Automated Configuration, Selection, and Design of Iterative Optimization Heuristics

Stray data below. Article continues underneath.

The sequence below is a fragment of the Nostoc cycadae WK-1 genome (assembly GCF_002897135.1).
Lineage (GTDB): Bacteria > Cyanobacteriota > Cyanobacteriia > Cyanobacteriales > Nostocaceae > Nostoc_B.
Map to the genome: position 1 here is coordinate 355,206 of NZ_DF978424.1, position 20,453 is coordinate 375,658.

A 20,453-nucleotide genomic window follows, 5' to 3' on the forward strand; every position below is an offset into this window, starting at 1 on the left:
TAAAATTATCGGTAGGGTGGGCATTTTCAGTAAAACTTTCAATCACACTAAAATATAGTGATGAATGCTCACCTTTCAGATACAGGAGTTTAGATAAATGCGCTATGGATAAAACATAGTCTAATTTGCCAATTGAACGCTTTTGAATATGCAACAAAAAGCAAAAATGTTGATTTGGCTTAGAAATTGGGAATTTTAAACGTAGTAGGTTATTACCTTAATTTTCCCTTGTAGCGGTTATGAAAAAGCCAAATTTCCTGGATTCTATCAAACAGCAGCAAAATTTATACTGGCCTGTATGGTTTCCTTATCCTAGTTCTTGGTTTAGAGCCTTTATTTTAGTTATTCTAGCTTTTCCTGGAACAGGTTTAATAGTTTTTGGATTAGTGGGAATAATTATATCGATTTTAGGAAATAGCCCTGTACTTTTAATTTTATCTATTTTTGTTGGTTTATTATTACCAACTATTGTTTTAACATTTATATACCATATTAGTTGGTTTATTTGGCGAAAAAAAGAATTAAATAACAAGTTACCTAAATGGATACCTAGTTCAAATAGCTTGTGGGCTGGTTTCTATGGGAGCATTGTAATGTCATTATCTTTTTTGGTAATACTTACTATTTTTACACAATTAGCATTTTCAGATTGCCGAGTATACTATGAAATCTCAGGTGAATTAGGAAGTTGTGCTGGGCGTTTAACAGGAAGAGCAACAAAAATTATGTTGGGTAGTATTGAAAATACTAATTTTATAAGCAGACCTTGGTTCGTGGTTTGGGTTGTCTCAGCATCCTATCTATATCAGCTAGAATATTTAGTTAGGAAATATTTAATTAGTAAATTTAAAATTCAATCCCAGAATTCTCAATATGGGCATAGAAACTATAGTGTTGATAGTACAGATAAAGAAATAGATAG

Acronym
AutoDesign4EC
Type
research
Duration
2023 - 2025
Content